The ground on which I am standing did not exist fifteen years ago. On the 47th floor of a glass building near the central business district, I am standing in a skyscraper whose foundation was once ocean. Below me is artificial ground solid enough to hold the weight of an endless profusion of high-rise buildings. Beyond the glass windows, I am gazing towards the coast at a large, oblong piece of land that protrudes three kilometers into the ocean. This, the friend whose offices I am visiting tells me, is phase 3 in the massive $3.5 billion Pasir Panjang port development project. In the distance, dredging ships are pulling sand from the seabed. Barges are dumping continuous loads of sand into the water. Vast tracts of pulverized, dredged, and piled silt sit in heaps on a perfectly rectangular coastline. Land, in other words, is being created before our eyes. “Because the port thrives, so Singapore thrives,” Prime Minister Lee Hsien Loong would declare at the unveiling of the terminal three months later (June 23, 2015). He was then articulating a common refrain in the national imaginary: if the economic and social future of this tiny nation-state hinges on the continuous expansion of its markets, so too, does it require the expansion of the spaces in which they operate.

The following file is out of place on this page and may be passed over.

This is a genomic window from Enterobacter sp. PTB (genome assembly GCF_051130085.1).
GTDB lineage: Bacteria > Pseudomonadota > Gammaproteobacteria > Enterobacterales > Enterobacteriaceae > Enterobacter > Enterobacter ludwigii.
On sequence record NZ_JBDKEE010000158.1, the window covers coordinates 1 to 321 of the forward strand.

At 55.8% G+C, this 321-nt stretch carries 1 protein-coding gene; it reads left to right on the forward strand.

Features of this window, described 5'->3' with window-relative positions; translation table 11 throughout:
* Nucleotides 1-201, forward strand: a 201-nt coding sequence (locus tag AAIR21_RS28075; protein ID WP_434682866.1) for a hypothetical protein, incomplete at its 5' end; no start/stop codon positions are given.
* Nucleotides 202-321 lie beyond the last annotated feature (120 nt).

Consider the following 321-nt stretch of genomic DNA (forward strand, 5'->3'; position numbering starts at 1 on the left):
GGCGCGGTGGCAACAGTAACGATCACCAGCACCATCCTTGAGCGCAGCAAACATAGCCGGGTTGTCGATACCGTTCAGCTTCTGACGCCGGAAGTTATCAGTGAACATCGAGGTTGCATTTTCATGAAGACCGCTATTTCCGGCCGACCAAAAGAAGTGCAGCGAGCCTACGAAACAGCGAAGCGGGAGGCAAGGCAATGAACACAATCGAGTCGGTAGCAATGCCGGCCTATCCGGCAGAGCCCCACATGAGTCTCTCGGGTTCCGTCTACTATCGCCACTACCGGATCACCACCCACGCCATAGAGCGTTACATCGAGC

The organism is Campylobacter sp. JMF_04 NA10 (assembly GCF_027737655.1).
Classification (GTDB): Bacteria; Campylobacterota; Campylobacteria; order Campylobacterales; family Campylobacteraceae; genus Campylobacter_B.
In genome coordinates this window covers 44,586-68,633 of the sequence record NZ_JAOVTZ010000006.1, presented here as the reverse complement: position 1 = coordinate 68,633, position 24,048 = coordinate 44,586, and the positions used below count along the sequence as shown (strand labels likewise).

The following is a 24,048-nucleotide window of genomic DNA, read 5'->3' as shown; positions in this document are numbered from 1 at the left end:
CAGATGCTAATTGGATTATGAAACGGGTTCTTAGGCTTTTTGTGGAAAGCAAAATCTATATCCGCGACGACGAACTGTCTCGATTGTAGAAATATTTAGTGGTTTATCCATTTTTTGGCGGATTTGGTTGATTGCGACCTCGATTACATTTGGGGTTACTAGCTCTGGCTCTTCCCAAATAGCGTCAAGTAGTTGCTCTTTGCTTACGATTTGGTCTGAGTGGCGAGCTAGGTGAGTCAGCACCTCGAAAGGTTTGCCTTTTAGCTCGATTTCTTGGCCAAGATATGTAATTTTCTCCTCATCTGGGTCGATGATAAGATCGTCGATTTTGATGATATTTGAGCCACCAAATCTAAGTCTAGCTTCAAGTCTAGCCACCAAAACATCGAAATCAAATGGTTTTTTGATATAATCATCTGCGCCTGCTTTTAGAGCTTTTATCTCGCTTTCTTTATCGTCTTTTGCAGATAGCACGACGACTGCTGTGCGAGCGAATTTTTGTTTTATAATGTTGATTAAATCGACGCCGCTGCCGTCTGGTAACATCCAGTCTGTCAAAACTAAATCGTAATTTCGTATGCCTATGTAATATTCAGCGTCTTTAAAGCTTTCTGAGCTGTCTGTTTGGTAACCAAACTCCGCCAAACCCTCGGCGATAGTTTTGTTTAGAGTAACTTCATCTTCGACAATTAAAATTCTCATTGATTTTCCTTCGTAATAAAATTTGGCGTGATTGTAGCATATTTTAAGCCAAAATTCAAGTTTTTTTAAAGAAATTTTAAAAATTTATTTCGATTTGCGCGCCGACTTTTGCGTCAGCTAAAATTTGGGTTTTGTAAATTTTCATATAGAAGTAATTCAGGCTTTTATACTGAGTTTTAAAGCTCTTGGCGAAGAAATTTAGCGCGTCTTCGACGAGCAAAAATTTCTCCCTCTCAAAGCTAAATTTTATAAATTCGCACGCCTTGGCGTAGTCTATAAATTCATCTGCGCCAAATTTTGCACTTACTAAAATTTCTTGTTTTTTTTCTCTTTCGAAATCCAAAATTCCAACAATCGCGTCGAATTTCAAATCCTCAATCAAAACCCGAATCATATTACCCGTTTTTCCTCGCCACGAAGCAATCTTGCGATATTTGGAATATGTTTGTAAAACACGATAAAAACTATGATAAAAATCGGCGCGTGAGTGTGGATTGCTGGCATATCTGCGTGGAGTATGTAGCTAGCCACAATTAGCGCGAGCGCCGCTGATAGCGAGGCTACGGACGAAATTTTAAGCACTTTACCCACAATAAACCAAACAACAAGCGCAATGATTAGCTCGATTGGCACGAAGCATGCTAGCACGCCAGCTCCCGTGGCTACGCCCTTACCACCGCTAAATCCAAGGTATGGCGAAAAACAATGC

Until recently, territory has been largely regarded as the unassailable material limit of sovereignty. To rule, in the modern conception, is to have authority over a bounded space; to exercise control over a people within the seemingly permanent features of landed territory. Of course, rulers have long sought to expand the zones of operation through which they could exercise their power, shifting the borders and boundaries of rule through acts of bloody conquest and dispossession. But what if today, rather than taking over already-existing territory, one can literally create it? What if land, rather than being an immovable geological fact, is actually a mobile commodity — conjured through an accretion of the most granular of forms: sand?